A/B testing is a great tool for having your users test your site. It is used by some of the largest sites on the internet to optimize their pages to get people to do exactly what they want. Usually what they want is to drive higher sales or improve click-through rates. The key is in showing users two versions of a page on your site and then monitoring the outcome of that page view. With enough traffic you should be able to derive which page is doing better. It seems somewhat intimidating to run two versions of your website and monitor what people are doing, but it isn’t. First it isn’t your entire site which is participating in a single giant A/B test, rather it is a small portion of it – really the smallest portion possible. In ASP.net MVC terms it is just a single view.

This blog is the first in a series about how to implement A/B testing easily in ASP.net MVC by using Redis

  1. Having 2 pages
  2. Choosing your groups
  3. Storing user clicks
  4. Seeing your data

The first thing we need is a website on which to try this out. Let’s just use the default ASP.net MVC website. Next we will need two versions of a page. I’m going to pick the about page which looks like

about1Next we need to decide what we’re trying to get people to do on the about page. I think I’m most interested in getting them to go look at the source code for the website. After all we like open source and maybe if we get enough people on our github site they’ll start to contribute back and grow the community. So let’s build an A version of the page.

about2This is a very simple version of the about page, good enough for a version 1.0. But we really want to drive people to contribute to the project so let’s set up another page.

about3Nothing drives contributions like a giant octo-cat.  To do this I set up two pages in my views folder, aboutA.cshtml and aboutB.cshtml

about4The first contains the markup from the first page and the second the markup for the second page.  Now we need a way to select which one of these pages we show. I’d like to make this as transparent as possible for developers on the team. The controller code for the view currently looks like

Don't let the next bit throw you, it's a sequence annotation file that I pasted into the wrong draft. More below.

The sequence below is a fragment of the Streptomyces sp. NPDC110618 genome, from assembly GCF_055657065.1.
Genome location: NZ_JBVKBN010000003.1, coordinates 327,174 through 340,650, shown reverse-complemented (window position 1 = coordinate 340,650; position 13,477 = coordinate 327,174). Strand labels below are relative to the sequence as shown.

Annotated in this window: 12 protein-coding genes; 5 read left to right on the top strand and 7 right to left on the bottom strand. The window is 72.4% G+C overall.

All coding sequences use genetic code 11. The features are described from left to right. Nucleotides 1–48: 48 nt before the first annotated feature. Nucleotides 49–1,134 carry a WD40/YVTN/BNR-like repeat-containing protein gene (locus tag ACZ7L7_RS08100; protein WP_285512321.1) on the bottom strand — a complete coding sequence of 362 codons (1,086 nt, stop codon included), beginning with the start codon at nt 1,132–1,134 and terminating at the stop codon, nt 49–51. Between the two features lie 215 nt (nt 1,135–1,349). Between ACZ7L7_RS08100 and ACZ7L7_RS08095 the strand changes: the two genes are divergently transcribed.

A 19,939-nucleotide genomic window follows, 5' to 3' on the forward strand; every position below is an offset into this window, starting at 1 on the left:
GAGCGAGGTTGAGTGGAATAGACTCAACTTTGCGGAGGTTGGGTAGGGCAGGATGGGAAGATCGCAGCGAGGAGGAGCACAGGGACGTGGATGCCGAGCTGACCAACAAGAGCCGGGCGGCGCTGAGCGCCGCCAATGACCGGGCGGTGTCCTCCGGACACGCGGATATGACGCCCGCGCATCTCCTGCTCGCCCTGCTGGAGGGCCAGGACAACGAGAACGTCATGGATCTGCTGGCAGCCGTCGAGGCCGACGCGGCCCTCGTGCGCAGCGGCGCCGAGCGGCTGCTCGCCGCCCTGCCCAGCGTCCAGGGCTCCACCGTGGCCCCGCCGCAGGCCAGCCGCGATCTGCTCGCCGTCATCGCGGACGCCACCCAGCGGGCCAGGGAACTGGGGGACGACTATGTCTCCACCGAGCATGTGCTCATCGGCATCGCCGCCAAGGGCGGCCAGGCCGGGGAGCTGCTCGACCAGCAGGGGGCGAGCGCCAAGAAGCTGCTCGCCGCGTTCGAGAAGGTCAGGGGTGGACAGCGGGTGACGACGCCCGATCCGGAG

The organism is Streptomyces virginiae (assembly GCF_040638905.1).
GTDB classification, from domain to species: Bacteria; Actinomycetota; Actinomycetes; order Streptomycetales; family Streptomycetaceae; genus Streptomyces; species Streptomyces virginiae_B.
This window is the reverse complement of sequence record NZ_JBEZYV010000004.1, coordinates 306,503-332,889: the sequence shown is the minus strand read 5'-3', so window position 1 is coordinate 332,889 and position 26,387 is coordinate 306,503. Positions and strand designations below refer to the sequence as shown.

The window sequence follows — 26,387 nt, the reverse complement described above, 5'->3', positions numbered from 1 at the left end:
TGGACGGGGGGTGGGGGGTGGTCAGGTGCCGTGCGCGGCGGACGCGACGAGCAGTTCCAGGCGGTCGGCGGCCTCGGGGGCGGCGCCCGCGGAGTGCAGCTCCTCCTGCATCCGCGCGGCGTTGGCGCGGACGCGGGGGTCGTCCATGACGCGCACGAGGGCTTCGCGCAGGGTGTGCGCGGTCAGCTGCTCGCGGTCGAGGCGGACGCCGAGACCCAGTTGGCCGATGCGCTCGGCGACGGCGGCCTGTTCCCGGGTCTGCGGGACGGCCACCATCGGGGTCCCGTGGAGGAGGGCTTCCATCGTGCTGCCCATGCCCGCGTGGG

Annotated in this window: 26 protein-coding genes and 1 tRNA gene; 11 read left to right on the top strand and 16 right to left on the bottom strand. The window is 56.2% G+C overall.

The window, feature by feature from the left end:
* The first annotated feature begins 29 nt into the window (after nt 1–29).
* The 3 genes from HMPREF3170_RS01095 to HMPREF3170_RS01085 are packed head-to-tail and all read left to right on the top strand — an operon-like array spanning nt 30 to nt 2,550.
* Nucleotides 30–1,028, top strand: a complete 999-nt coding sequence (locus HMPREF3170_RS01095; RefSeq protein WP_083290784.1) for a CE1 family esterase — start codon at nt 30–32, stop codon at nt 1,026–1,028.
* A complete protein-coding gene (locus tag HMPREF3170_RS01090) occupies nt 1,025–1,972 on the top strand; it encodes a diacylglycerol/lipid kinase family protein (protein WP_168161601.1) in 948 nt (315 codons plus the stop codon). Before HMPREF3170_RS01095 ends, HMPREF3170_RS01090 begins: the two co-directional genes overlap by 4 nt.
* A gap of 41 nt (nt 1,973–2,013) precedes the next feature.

This is, in fact, the stock page code for ASP.net MVC 5. I’m going to have this page, instead, extend a new base class called BaseController which, in turn, extends Controller. Pretty much every one of my ASP.net MVC applications follows this pattern of having my controllers extend a project specific base class. I’m generally not a huge fan of inheritance but in this case it is the easiest solution. Altering the base class from Controller to BaseController is all that is needed to activate A/B testing at the controller level.

In the base class I have overridden one of the View() signatures.

In the override I intercept the view name and, if the original view name doesn’t exist I test for A and B versions of the view.

Really the only trick here is to note how we find the viewName if it doesn’t exist: we take it from the action name on the route. Checking the source for ASP.net MVC(helpfully open sourced, thanks Microsoft!) we find that this is exactly approach they take so behaviour should not change. You’ll also notice that we call out to an ABSelector to chose which view to show. I’ll cover some approaches to building the ABSelector in part II of this series. For now the code is available on github at https://github.com/stimms/RedisAB.

I hope to have part II out in the next week.